A distinctive feature of human language is that it allows us to talk about anything, including facts about the world (‘The king of the Netherlands is a pilot.’) and even things outside the immediate here-and-now, such as hypothetical scenarios that are possible (‘Maybe the Dutch king flies an airplane right now.’) or impossible (‘If the United States had a king, he would fly a bigger plane than the Dutch one.’). These different types of utterances vary in the information they provide. Facts allow us to alter a person’s belief state about the actual world (if you didn’t know that the Netherlands is a monarchy for example, you have now learnt that we have a king), other utterances (such as the hypotheticals above) are not aimed to update the current belief state of the listener, instead they express various levels of information compatible or incompatible with the current world. Interestingly, people are able to differentiate these different types of information at a rapid pace, while making judgments about the speaker’s reliability and intentions, fast enough for them to prepare a response and have fluent conversations. How do we process this information so quickly? And how do we learn that utterances can have various discourse contributions and intentions in the first place? These are the big questions I touch upon in my research, looking at the neural correlates, development and processing of different linguistic structures.
[pyscholinguistics, acquisition, discourse updating, modality, counterfactuality] My dissertation research investigates how children and adults represent factual and non-factual (i.e. modal and counterfactual) information and how these are integrated into the discourse representation.
[acquisition, counterfactuality, corpus, experimental] I am currently investigating the development of the child’s interpretation of counterfactual utterances – contrasting counterfactual wishes and conditionals. With Ailís Cournane (NYU). If you happen to know a 3-to-6-year-old in the NYC area (and their parents) willing to participate they can sign-up here! The corpus component of this work is published in the Amsterdam Colloquium 2019 proceedings.
[neurolinguistics, acquisition, discourse comprehension] With Suhail Matar (NYU) and the Kidlang team led by Liina Pylkkänen (NYU) we investigate the neural bases of naturalistic expository discourse processing in children and adults. Our aim is to identify the neural correlates and temporal dynamics of establishing coherence, both dynamically within utterances, but also within the global text, to see how this neural architecture develops with age. Our work was presented as a sandbox poster at SNL 2020.
[acquisition, modality, negation, eyetracking] With Vishal Arvindam (UCSC) and Ailís Cournane (NYU), I am currently collecting data for an eye-tracking experiment to investigate 2-years-old’s understanding of the modal utterance maybe and negation. If you happen to know a 2-year-old in the NYC area (and their parents) willing to participate they can sign-up here. This work is presented as a poster at LSA 2020 (modals) and CUNY 2020 (negation).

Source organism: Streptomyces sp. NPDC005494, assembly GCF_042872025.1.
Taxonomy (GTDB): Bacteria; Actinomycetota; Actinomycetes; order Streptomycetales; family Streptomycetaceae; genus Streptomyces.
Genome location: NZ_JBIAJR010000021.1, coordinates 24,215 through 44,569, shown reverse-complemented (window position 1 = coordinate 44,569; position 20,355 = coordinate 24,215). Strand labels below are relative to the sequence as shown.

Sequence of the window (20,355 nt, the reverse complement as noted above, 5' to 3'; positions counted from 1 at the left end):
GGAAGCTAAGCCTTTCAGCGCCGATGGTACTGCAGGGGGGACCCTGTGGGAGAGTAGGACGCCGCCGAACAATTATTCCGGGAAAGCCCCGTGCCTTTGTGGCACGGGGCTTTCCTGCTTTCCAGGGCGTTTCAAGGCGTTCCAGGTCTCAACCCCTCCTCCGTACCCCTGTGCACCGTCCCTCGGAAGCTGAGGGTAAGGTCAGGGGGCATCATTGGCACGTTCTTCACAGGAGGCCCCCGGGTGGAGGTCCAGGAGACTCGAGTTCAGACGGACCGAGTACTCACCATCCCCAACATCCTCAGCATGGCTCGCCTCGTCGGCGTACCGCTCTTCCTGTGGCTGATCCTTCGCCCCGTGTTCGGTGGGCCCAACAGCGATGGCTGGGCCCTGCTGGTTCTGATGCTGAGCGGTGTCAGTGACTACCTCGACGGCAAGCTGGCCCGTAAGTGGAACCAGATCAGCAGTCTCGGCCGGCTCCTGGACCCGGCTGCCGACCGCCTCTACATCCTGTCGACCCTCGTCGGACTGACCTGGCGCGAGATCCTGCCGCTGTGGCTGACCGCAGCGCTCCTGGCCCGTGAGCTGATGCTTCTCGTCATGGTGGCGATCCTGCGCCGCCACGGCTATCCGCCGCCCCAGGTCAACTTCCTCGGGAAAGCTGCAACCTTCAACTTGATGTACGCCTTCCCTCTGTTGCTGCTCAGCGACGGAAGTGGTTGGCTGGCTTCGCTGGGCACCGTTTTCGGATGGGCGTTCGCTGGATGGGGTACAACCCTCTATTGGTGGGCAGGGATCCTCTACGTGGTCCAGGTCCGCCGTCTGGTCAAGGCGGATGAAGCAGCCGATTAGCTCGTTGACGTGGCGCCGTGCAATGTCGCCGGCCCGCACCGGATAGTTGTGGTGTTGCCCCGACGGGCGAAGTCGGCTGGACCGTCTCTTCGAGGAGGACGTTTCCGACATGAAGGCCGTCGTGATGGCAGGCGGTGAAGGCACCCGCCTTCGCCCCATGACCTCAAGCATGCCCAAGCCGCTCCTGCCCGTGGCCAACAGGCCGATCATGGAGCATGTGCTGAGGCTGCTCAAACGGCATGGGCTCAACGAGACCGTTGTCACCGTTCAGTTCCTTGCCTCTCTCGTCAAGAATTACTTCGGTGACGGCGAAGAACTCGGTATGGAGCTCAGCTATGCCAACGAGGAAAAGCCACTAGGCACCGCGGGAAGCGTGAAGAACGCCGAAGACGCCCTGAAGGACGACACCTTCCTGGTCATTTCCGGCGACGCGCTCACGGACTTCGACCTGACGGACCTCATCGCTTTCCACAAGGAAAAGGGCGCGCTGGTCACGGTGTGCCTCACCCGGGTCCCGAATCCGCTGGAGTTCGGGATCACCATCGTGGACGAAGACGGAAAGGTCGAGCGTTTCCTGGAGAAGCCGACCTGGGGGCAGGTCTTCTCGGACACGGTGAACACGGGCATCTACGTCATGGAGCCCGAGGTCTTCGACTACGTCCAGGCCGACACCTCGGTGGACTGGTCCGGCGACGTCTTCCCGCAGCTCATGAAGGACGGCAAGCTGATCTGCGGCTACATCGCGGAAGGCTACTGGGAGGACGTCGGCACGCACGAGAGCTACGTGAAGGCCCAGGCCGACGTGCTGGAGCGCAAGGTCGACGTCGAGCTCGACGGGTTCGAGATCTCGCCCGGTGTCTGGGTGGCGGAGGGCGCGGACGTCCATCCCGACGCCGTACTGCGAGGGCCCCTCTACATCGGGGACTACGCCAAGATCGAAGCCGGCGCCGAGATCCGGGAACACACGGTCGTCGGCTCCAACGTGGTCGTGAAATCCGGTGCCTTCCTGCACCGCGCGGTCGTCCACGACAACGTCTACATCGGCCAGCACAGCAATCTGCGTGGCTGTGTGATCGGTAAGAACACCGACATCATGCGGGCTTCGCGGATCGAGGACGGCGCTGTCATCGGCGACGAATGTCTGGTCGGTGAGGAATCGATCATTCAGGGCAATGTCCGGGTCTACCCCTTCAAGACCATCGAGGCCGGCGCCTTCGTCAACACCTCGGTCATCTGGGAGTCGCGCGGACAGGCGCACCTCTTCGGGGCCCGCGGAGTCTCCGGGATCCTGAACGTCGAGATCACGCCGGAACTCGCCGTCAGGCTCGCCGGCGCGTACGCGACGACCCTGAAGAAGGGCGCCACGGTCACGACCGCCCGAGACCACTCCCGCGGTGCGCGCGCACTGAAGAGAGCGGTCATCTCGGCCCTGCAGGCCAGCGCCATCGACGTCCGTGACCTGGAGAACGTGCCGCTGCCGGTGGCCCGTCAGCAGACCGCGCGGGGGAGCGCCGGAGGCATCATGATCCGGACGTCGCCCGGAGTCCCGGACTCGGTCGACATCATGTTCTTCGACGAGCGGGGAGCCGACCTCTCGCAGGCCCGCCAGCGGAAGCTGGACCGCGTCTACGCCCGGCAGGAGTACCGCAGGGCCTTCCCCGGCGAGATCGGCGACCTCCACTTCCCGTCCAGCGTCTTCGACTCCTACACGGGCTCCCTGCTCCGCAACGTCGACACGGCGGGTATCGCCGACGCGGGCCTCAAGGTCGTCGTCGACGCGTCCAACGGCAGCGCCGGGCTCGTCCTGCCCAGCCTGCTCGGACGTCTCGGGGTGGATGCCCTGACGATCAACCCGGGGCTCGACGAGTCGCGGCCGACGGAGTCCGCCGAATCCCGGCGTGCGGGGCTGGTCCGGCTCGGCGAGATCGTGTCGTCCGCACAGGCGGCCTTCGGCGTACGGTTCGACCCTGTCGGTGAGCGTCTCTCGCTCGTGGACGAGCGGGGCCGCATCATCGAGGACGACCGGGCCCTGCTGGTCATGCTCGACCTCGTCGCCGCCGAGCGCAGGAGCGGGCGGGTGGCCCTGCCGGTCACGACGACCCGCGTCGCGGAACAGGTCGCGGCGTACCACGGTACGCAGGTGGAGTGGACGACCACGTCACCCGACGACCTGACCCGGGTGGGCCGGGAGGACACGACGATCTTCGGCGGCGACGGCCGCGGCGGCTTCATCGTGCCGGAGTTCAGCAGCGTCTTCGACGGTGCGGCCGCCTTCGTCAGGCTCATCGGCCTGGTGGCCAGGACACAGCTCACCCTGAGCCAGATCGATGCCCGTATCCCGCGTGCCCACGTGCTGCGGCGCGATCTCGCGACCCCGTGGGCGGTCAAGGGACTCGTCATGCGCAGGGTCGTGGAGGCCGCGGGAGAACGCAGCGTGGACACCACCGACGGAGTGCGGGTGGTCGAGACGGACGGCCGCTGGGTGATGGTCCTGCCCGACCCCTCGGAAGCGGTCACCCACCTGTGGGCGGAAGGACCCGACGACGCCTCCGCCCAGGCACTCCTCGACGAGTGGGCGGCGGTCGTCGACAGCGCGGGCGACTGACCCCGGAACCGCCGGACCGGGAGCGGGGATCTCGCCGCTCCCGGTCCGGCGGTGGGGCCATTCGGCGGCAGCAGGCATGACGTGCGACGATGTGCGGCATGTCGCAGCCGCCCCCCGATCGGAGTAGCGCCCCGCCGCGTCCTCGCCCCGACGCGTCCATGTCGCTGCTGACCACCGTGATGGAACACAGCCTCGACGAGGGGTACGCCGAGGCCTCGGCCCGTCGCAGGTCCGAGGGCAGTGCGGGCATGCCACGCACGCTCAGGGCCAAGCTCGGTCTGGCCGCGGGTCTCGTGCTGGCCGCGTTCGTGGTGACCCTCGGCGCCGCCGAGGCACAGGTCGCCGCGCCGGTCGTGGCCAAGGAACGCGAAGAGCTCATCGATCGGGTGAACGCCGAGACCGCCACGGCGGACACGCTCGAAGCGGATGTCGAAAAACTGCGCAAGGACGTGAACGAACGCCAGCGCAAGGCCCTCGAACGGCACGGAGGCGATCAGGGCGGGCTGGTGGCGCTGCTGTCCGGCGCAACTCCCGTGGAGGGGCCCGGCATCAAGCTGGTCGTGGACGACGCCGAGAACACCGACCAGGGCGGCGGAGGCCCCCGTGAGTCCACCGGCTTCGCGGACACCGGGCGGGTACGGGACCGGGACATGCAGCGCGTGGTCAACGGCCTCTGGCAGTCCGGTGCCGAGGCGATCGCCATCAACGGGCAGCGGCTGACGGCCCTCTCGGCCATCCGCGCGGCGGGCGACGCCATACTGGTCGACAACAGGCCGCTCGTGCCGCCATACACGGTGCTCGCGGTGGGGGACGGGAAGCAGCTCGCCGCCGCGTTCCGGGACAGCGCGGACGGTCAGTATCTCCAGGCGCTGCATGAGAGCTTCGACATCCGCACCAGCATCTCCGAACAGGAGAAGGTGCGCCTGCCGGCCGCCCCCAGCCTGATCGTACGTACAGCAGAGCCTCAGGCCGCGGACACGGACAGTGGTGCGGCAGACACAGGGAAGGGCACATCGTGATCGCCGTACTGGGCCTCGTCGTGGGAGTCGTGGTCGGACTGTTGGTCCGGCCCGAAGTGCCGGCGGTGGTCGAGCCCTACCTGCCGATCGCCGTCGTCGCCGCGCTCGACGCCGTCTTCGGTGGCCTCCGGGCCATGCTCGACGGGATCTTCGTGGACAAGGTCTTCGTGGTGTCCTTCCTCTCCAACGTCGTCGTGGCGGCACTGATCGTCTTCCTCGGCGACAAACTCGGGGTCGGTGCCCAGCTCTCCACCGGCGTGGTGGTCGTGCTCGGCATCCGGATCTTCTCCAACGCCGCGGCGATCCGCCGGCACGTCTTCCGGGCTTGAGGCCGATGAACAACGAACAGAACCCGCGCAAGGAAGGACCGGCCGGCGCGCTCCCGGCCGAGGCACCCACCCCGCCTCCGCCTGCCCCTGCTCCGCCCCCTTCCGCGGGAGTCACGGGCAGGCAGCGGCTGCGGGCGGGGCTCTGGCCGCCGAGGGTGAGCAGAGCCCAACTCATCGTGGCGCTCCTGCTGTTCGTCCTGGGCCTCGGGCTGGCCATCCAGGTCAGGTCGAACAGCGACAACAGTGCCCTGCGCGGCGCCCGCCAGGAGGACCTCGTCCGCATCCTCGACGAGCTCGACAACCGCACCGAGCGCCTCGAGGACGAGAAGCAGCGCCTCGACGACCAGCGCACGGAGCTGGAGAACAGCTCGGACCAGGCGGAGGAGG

[neurolinguistics, modality, belief updating] I investigated the neural correlates of modal versus factual processing with magnetoencephalography (MEG). I found increased activation for factual conditions over modal conditions and relate this activity to discourse belief updating. This work is now available at eNeuro. In collaboration with Ryan Law (Max Planck Institute) Ailís Cournane (NYU) and Liina Pylkkänen (NYU).
Other Collaborations: I think collaborations are important, especially when working on the interfaces. Currently I’m involved in the following collaborative projects:
[acquisition, modality, corpus] With Annemarie van Dooren (UMD) we investigated the distributional cues available in Dutch children’s input to learn different flavors of modality. A report of our study can be found in the BUCLD 2019 proceedings. This study falls within the research project ‘Acquiring the language of possibility’ led by Ailís Cournane (NYU) and Valentine Hacquard (UMD).
[prosody, sentence final particles] With Roger Lo (UBC) and Angelika Kíss (University of Torronto) we are investigating the prosodic properties and perception of different types of rhetorical questions in Cantonese and the contribution of the final discourse particles aa1 and aa3. A proceedings article of this work can be found in the IPCHS 2019 proceedings.
[experimental syntax, sentence final particles] In collaborative work with Paloma Jeretič (NYU), we investigate the combinatory constraints of elements appearing in the left periphery, and the role intersubjectivity could play in this. Our work was presented as a poster at the LSA conference 2019. Currently we are working to extend this project to Cantonese and look at the combinatory restrictions of Cantonese sentence final particles.